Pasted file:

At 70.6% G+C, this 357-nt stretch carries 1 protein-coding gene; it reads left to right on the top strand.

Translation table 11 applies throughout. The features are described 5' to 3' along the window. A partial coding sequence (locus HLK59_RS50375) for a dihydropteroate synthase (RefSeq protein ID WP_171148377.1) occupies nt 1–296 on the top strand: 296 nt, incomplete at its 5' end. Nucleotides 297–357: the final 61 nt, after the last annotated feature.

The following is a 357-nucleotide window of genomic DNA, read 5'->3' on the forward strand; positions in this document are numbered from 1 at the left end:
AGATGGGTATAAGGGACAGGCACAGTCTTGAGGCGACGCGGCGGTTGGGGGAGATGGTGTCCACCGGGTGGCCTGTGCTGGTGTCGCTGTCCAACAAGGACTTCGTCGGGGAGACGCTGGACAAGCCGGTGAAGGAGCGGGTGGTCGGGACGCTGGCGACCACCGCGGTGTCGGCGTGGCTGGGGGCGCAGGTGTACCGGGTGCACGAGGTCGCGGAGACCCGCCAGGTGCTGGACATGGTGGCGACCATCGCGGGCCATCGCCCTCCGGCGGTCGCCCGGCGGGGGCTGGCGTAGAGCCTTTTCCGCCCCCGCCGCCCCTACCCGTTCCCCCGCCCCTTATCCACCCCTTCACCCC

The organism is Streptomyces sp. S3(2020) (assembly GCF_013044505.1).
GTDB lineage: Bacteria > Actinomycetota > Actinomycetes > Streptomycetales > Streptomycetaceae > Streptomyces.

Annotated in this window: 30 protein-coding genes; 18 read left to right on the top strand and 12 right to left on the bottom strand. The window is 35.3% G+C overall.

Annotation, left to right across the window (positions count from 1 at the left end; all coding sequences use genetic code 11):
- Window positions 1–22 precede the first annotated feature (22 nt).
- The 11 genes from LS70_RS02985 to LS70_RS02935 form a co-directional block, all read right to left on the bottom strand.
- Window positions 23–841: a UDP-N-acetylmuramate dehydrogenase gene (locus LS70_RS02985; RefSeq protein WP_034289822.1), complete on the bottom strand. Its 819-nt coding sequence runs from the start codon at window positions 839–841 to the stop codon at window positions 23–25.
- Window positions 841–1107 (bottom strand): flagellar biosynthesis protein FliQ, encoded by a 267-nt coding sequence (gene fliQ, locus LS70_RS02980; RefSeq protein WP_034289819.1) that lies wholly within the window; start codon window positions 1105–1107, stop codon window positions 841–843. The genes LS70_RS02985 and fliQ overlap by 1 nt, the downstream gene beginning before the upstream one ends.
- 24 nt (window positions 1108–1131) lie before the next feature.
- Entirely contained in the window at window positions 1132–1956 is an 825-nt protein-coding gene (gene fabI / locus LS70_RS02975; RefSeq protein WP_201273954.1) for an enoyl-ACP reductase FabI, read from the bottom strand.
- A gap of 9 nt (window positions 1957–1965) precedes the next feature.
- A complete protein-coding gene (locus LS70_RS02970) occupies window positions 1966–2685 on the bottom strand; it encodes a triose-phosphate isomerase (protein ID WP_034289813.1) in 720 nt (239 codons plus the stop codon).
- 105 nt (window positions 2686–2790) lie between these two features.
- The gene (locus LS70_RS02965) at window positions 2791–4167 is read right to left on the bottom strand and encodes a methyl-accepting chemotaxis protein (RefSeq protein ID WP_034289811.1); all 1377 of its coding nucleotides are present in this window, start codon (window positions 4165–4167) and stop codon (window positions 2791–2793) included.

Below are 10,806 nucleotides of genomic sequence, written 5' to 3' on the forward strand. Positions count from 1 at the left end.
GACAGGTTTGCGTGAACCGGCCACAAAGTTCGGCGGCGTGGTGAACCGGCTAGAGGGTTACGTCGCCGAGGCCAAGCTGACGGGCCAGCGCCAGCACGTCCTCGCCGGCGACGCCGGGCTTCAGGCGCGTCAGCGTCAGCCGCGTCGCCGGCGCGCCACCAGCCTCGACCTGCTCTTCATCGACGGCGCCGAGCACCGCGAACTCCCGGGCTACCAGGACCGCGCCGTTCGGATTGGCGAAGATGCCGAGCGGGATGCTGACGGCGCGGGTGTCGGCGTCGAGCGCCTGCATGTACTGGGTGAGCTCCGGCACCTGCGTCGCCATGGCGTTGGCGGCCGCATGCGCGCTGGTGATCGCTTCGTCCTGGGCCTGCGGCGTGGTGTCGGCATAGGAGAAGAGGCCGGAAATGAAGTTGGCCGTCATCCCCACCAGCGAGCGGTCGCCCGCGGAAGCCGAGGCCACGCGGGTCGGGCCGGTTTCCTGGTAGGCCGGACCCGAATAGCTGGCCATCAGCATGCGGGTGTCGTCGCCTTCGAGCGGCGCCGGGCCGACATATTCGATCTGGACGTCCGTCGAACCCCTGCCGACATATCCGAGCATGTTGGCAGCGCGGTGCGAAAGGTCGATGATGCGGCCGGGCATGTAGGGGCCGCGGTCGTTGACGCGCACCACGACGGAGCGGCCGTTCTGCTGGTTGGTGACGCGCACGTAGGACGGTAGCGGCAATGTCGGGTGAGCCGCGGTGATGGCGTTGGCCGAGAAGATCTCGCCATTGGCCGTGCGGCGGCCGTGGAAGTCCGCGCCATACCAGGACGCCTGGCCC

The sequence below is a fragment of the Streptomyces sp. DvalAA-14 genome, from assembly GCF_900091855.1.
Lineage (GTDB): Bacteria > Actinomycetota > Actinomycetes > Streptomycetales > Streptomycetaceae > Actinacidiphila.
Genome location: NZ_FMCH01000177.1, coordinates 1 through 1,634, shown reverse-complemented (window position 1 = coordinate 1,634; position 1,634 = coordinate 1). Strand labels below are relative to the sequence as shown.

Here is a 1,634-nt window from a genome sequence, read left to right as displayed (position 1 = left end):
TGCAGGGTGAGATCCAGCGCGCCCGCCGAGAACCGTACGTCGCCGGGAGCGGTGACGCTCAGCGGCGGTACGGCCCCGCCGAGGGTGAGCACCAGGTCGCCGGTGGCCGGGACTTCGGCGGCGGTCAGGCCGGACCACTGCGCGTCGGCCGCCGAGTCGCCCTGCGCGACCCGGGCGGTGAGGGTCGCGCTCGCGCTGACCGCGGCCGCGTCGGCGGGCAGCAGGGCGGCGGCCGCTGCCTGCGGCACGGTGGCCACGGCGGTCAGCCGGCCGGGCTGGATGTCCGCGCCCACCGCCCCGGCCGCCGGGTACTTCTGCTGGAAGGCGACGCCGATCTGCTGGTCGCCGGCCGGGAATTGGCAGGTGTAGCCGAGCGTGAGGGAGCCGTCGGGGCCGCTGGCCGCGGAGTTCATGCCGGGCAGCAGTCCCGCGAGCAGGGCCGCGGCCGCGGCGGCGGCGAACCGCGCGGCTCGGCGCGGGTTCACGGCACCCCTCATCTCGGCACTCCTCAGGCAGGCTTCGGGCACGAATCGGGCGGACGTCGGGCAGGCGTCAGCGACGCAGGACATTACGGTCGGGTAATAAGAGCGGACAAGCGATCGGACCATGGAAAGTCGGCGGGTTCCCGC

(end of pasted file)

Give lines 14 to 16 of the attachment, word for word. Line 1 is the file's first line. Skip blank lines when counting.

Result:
- Entirely contained in the window at window positions 1132–1956 is an 825-nt protein-coding gene (gene fabI / locus LS70_RS02975; RefSeq protein WP_201273954.1) for an enoyl-ACP reductase FabI, read from the bottom strand.
- A gap of 9 nt (window positions 1957–1965) precedes the next feature.
- A complete protein-coding gene (locus LS70_RS02970) occupies window positions 1966–2685 on the bottom strand; it encodes a triose-phosphate isomerase (protein ID WP_034289813.1) in 720 nt (239 codons plus the stop codon).